pachacuti - thats interesting,

DioneTheDiabolist Wed 28-Aug-13 14:23:09

Head, you may not consider it a belief, but that's exactly what it is. The difference is while most people share your beliefs regarding dragons, when it comes to life after death, people (including you) believe many different things. You believe that nothing happens, others believe that something happens.

headinhands Wed 28-Aug-13 14:39:35

It's not a belief. It's a rejection of claims that have no evidence. As for more people believing LAD theories than dragons. It doesn't matter wether 1 or 1 million people believe something If it has no evidence. It's still groundless.

GrimmaTheNome Wed 28-Aug-13 14:41:21

Dione - yes, but its a belief of the orbiting teapot type.

DioneTheDiabolist Wed 28-Aug-13 15:10:07

But that's the thing about beliefs, they don't need evidence. If there was evidence, they would be seen as facts, not beliefs. Also, when it comes to beliefs, one person's evidence may not be seen as such by others. For example there are psychic investigators out there looking into ghosts, evidence of reincarnation etc. They will tell you that they have evidence and some publish their findings. Essentially it will come down to the beliefs of the reader whether or not to accept the findings as "evidence".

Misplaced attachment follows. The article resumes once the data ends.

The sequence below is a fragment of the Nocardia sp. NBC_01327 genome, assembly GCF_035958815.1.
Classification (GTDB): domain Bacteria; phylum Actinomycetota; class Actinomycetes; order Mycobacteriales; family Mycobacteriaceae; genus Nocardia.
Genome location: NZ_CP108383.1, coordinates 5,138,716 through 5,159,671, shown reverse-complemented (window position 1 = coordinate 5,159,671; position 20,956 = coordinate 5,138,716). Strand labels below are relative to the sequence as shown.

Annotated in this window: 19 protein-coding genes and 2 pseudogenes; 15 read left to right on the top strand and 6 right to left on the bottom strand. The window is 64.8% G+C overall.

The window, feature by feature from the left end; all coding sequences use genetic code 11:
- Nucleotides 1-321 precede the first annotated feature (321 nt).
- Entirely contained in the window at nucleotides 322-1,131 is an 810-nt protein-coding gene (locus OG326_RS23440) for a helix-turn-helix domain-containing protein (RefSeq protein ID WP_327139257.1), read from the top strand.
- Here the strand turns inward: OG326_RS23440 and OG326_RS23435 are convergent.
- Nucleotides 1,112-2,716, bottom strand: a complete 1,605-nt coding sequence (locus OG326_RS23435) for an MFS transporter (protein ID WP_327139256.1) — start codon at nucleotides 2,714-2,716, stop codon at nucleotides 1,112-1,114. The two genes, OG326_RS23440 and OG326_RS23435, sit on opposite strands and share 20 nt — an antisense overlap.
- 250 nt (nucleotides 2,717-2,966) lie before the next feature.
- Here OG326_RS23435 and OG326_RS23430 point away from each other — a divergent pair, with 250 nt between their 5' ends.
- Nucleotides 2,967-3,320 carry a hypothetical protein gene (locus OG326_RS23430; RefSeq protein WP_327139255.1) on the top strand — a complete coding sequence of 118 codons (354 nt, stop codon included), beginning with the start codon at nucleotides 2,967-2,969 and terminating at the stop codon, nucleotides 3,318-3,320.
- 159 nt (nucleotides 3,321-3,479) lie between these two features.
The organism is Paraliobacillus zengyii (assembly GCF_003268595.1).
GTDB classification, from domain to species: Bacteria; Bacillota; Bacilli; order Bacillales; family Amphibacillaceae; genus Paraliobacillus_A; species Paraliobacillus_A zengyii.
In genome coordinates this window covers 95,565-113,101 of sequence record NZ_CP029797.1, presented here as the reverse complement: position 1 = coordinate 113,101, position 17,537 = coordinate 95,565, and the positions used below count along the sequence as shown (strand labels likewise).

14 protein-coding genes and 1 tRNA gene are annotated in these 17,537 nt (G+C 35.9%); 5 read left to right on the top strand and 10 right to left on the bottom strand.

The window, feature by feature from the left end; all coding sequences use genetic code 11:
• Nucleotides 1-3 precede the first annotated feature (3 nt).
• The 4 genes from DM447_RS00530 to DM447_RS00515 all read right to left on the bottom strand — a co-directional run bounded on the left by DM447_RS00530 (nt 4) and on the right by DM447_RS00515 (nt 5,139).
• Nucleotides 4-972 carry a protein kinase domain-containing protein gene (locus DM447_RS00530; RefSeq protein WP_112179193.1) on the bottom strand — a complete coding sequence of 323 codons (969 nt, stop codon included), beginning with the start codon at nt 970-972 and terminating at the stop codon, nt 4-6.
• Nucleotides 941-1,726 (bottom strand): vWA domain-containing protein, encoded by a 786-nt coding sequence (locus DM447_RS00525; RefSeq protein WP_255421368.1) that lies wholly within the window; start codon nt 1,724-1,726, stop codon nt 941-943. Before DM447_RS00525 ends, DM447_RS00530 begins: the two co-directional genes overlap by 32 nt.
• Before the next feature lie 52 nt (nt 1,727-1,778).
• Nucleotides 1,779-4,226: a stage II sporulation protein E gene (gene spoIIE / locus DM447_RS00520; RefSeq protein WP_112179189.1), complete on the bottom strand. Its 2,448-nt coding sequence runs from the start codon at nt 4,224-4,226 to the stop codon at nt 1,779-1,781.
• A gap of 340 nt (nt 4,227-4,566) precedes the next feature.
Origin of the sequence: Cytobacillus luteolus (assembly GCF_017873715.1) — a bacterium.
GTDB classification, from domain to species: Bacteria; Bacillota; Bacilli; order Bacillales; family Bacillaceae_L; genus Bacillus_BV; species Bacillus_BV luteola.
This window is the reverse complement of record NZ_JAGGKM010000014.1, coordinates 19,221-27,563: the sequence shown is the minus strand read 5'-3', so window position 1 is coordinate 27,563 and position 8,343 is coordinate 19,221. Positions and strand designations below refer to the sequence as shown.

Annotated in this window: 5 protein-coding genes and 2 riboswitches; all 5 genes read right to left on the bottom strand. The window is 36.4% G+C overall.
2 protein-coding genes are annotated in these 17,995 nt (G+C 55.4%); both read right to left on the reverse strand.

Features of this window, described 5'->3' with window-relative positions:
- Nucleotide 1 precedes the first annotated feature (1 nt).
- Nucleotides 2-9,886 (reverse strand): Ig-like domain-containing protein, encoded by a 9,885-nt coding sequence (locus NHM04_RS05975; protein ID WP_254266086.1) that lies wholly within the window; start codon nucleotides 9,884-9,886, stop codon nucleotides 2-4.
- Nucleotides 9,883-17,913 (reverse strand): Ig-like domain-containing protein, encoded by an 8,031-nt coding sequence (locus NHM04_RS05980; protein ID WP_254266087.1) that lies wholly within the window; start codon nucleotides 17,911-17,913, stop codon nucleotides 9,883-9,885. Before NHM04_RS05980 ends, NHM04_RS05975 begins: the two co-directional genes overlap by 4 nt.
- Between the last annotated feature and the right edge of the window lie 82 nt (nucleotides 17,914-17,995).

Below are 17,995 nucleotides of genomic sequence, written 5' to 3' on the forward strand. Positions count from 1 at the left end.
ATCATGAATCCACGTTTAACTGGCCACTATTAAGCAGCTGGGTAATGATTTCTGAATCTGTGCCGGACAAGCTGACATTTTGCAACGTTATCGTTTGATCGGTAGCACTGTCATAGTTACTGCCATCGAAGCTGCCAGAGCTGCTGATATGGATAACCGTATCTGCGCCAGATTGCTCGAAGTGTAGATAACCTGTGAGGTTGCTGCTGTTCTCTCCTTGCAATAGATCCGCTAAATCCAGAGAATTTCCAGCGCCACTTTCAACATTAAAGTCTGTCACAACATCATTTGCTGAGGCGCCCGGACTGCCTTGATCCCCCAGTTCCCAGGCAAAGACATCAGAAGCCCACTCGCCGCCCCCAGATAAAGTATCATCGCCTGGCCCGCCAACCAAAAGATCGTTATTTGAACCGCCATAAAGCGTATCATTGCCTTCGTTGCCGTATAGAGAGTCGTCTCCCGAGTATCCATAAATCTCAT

Head, I may be mistaken here, but you approach such questions as the OP posted here, not with an open mind (it's possible but we don't know) but one that is influenced by your belief that there is no LAD.

DioneTheDiabolist Wed 28-Aug-13 15:13:54

Grimma, I don't know anyone who has claimed experience of an orbiting teapot. I have encountered people who claim to have experienced, what for them, is evidence of LAD. Indeed history and literature is full of them.

Justshabbynochic Wed 28-Aug-13 15:20:23

Also, your fear of being stung by a wasp...it's because it might sting you. My fear trumps your fear cos there's no might to death. grin

headinhands Wed 28-Aug-13 15:33:51

I don't have a belief that there is no afterlife. I just don't accept the claims because there isn't any evidence for it. And by evidence I mean repeatable and testable yada yada. For me to believe something there needs to be evidence for it. I just find that works best for me and gives me confidence that I'm not believing stuff just because I want to, or because other people do or whatever.

If I say to myself 'ooh that persons recount of their experience is enough for me to think that xyz could really be true' then the floodgates open and I have no intellectual reason to reject anyone's personal testimony about anything at any time. And then it all gets a bit silly. So I like to have a system to work our what is likely and that system is hard evidence.

headinhands Wed 28-Aug-13 15:34:40

But wasps are really stingy! They're like flying scorpions. <quivers>

DioneTheDiabolist Wed 28-Aug-13 15:41:58